Page-turners vs iPads

24th May 2013 | Concerts, Musings | 4 comments

Since my last post, I’ve heard from a number of fellow pianists who don’t play from memory because they specialise in song recitals or chamber music, and have a vast and ever-changing repertoire. They point out that one good reason to experiment with playing from an iPad is that one could dispense with the services of a page-turner.

Pianists who play from the music have always been in a curious situation, because either they have to turn the pages themselves, thus possibly missing out a few notes at the end of every other page, or they have to have someone – often a stranger – sitting beside them to turn their pages  for them. It is actually quite an odd experience to have someone at your left elbow throughout the concert, standing up each time a page needs to be turned, leaning across in front of you to turn the page, and sitting down again (hopefully without creaking the chair). This movement occurs in the pianist’s peripheral vision every minute or two during the concert, and is often etched into the memory.

Many page-turners are incredibly skilful at being quick, quiet and accurate in their movements, and lots of them go beyond the call of duty in being supportive and kind as well, but all the same it’s a strange situation. Other instrumentalists don’t need page-turners, or not nearly so much, because they play single lines and their parts have far fewer pages. They also usually have more bars of rest where they can turn their own pages. But pianists are often playing continuously, from scores with forty or fifty pages. Let’s say there are three such works in the evening: that means their page-turner will have to stand up, turn the page and sit down again about 70 times. Bobbing up and down, page-turners are a major visual ingredient of a concert, and sometimes audiences get quite mesmerised by the sight of them. So I can see why the iPad may offer a tempting alternative.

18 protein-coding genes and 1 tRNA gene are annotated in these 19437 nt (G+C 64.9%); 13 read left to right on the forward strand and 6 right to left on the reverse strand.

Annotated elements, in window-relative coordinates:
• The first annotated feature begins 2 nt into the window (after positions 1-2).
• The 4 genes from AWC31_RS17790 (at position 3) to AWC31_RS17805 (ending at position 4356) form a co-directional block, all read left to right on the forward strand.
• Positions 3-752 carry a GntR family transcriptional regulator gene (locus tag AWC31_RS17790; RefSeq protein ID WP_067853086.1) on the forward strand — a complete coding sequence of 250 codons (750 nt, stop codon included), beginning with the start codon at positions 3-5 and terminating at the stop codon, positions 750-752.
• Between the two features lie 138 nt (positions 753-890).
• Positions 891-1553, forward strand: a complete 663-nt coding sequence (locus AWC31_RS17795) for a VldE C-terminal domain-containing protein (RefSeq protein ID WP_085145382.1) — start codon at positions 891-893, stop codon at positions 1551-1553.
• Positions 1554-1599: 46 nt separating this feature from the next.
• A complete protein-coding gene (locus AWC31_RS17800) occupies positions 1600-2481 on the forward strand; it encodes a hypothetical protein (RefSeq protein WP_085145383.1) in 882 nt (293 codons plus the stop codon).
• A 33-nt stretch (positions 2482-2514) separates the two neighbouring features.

1. Gareth Greenslade

    Your views on memorising piano music are right on the money! My worst moments have all been the result of failed attempts to memorise music, starting with a total freeze in front of 1,000 people at a school speech day at the age of 14. The Haydn stopped abruptly at the end of a run and I just could not think of how to get it going again. One cannot think that such an experience is a positive one!

    Interestingly, I find that I can play quite happily with the score in front of me, without actually looking at it very closely; something of the security blanket here perhaps?

    Meanwhile, I have just seen a young organist called Nathan Laube play a complete recital wonderfully without music, so the bug is obviously catching…

  2. peter

    In May 2011 at the Royal Festival Hall I saw Lang Lang, Vadim Repin and Mischa Maisky play Mendelssohn’s Piano Trio #1 in D minor. At one point, Lang Lang had an altercation with the page-turner, with the pianist turning back a page that the page-turner had already turned forward, apparently prematurely.

  3. James B

    Oh this post brought back to me the joys of page turning when I was a student at university! Actually it was a wonderful experience. Over four years I turned the pages for most of the piano quartet repertoire, plus Messiaen’s Quartet for the End of Time and quite a lot of the piano duo repertoire. My first ‘job’ was with the Dvorak E flat Quartet, which lead me to Domus, which lead me to first hear Susan Tomes.

    Actually, I only had one mess up. The name of the piece is bleached from my memory but it was very contemporary – about 10 minutes played ‘grave’ (two pages) followed by 10 minutes of wrenching chords played presto, all in a hand written score (about thirty pages, A2 sized paper!)

    I managed to get through Stravinsky’s Concerto for Two Solo pianos without a mix up but the other girl turning pages wasn’t so lucky. She ran off stage after making about five mistakes. The last I heard of her she was washing dishes at the local Little Chef…

    • Susan Tomes

      Lovely to hear those reminiscences, James!


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